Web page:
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Biorobotics in the real world

News story

Biorobotics – the augmentation of the human body with robotics – has been a recurring theme in science fiction for decades, inspiring the popular Iron Man series among many others. Lately though, it’s gone from interesting idea to real-world science with staggering potential.

Lady on balance board wearing VR headset

Robotics technologies have advanced exponentially in recent years, and turning science fiction into science fact is no longer limited by robotic capabilities, but rather by our understanding of the human interface. The operation of the human body is still more complicated than that of any robot.

Tony Stark

Biorobotics may not yet offer the capabilities of Tony Stark’s armoured suit from Iron Man, but it’s developing fast. (Image: Flickr (CC BY 2.0))

Replicating, supporting or augmenting the movement of a hand for instance, while still allowing the full range of human movement and sensation, is not an easy thing. Dr Lei Cui, Head of the Biorobotics Research Lab in Curtin’s Department of Mechanical Engineering, is at the centre of a research team developing a full hand orthosis. It started with a customised, 3D printed plastic ‘superskeleton’ attached to a single finger. This could allow, support or control the full range of finger movement (all three knuckles) with a single small linear motor.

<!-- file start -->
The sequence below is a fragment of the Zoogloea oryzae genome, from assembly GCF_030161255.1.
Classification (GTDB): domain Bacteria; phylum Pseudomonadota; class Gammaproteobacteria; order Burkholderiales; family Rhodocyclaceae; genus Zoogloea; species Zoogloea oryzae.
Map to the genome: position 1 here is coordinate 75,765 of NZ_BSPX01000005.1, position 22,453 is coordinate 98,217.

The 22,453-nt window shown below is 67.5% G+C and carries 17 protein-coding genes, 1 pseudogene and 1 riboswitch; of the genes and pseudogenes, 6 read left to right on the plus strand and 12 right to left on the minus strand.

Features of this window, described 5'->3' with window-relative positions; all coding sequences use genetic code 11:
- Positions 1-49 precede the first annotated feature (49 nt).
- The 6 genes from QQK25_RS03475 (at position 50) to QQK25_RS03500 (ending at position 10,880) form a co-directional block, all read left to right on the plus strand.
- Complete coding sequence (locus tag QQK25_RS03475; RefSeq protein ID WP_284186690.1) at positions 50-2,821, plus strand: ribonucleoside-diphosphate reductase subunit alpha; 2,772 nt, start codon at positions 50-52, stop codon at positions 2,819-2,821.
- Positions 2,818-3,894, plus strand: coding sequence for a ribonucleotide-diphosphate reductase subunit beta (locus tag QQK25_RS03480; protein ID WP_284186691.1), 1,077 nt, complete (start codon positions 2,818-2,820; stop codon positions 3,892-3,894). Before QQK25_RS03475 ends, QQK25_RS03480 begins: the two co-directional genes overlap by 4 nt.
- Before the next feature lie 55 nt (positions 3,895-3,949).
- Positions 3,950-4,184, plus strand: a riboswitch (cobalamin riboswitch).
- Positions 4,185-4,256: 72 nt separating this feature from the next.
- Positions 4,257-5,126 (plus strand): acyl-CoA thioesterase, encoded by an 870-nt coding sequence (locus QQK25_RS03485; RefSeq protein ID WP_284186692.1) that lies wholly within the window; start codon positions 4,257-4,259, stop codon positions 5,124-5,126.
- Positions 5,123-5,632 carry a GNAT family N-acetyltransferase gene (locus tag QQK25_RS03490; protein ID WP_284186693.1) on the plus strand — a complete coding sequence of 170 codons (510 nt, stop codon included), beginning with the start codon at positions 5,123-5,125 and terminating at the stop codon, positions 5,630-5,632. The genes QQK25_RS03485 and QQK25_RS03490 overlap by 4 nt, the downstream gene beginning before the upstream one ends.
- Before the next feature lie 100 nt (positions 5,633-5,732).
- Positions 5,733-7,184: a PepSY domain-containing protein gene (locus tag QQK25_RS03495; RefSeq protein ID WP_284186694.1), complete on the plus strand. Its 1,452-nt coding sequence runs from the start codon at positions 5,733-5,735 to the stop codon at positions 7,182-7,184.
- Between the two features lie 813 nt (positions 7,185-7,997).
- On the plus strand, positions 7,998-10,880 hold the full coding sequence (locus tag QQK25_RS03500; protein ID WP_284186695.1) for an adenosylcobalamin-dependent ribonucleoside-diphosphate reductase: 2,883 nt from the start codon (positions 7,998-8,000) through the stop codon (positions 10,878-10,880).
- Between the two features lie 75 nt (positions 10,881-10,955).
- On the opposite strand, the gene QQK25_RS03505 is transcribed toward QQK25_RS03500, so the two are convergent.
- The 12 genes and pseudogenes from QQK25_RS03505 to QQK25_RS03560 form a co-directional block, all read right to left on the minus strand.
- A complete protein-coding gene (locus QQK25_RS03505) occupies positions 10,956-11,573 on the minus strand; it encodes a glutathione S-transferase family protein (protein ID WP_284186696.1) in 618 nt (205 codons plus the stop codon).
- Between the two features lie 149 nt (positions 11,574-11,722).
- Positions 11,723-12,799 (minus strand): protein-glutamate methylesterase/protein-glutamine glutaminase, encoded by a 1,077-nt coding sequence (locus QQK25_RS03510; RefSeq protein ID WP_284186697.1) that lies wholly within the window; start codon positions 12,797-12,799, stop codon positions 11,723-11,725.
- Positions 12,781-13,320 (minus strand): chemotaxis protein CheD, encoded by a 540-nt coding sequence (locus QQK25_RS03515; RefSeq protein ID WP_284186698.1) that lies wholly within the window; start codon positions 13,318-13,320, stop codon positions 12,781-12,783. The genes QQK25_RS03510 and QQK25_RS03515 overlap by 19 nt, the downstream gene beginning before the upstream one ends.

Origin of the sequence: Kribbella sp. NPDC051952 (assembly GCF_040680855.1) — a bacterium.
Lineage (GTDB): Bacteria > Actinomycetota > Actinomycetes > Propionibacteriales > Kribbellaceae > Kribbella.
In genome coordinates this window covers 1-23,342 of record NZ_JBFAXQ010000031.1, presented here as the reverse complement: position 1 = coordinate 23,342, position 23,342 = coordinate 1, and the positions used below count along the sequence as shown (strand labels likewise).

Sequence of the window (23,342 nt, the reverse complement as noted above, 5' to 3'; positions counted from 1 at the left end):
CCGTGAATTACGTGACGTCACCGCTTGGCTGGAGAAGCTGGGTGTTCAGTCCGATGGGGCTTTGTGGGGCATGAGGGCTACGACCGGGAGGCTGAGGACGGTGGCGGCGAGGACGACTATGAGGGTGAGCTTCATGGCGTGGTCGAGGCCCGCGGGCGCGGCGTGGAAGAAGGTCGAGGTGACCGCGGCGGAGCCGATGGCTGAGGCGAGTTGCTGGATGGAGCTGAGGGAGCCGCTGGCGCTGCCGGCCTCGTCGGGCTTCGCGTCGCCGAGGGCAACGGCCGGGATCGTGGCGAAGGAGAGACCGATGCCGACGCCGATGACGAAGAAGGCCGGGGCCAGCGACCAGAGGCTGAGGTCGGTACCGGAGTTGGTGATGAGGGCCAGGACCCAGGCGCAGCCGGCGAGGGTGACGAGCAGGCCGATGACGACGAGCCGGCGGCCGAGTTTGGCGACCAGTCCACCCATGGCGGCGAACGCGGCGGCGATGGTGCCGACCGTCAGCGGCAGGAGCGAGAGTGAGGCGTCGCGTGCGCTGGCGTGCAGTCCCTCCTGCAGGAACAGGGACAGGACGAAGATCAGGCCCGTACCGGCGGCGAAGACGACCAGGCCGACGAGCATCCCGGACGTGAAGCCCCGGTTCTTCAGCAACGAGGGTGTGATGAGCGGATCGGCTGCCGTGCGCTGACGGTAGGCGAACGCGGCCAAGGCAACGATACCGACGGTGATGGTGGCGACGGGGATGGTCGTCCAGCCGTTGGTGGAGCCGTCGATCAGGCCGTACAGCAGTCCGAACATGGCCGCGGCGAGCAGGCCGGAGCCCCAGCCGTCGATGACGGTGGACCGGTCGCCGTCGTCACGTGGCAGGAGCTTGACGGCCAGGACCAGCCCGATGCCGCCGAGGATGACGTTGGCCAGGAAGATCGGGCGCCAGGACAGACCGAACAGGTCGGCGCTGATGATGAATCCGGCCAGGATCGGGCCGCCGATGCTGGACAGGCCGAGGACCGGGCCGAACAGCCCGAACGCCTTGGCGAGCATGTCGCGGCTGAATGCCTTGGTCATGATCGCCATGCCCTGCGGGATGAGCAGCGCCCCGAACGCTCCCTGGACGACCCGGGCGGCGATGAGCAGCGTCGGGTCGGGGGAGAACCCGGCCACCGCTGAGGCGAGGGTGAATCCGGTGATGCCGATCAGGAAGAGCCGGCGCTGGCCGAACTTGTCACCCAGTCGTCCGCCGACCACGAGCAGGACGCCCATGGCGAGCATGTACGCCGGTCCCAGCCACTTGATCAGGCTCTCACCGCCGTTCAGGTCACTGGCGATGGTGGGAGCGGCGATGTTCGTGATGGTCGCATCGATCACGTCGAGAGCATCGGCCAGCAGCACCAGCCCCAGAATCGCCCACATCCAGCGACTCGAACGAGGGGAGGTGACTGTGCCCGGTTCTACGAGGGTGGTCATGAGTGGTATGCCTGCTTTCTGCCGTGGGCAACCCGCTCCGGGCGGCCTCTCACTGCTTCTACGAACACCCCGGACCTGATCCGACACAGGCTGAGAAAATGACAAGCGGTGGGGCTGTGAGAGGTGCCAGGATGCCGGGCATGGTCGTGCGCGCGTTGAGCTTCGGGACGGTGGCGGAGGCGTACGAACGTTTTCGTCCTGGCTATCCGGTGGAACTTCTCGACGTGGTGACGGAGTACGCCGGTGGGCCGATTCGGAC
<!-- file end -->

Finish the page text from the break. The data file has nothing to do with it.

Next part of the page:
Working with Professor Garry Allison, Professor of Neurosciences and Trauma Physiotherapy in Curtin’s Faculty of Health Sciences, the finger orthosis was developed as a tool to increase dexterity and mobility for people with impaired or reduced manual function, such as stroke patients and people with spinal cord injuries or neurodegenerative diseases. It subsequently found a potential application in post-surgical rehabilitation after finger tendon repair; supporting, controlling and gradually increasing the available range of movement as the finger heals after surgery.

Cui’s team has since extended the single finger orthosis to a full hand orthosis, capable of independently supporting or controlling the movement of all four fingers. “We only started developing the mechanism for the thumb one year ago”, says Cui. “The thumb has a very complex kinematic structure, with many more degrees of freedom, or possible directions of movement, than the other fingers.” Its independent operation, and strength of interaction with the other fingers, is pivotal to our manual dexterity.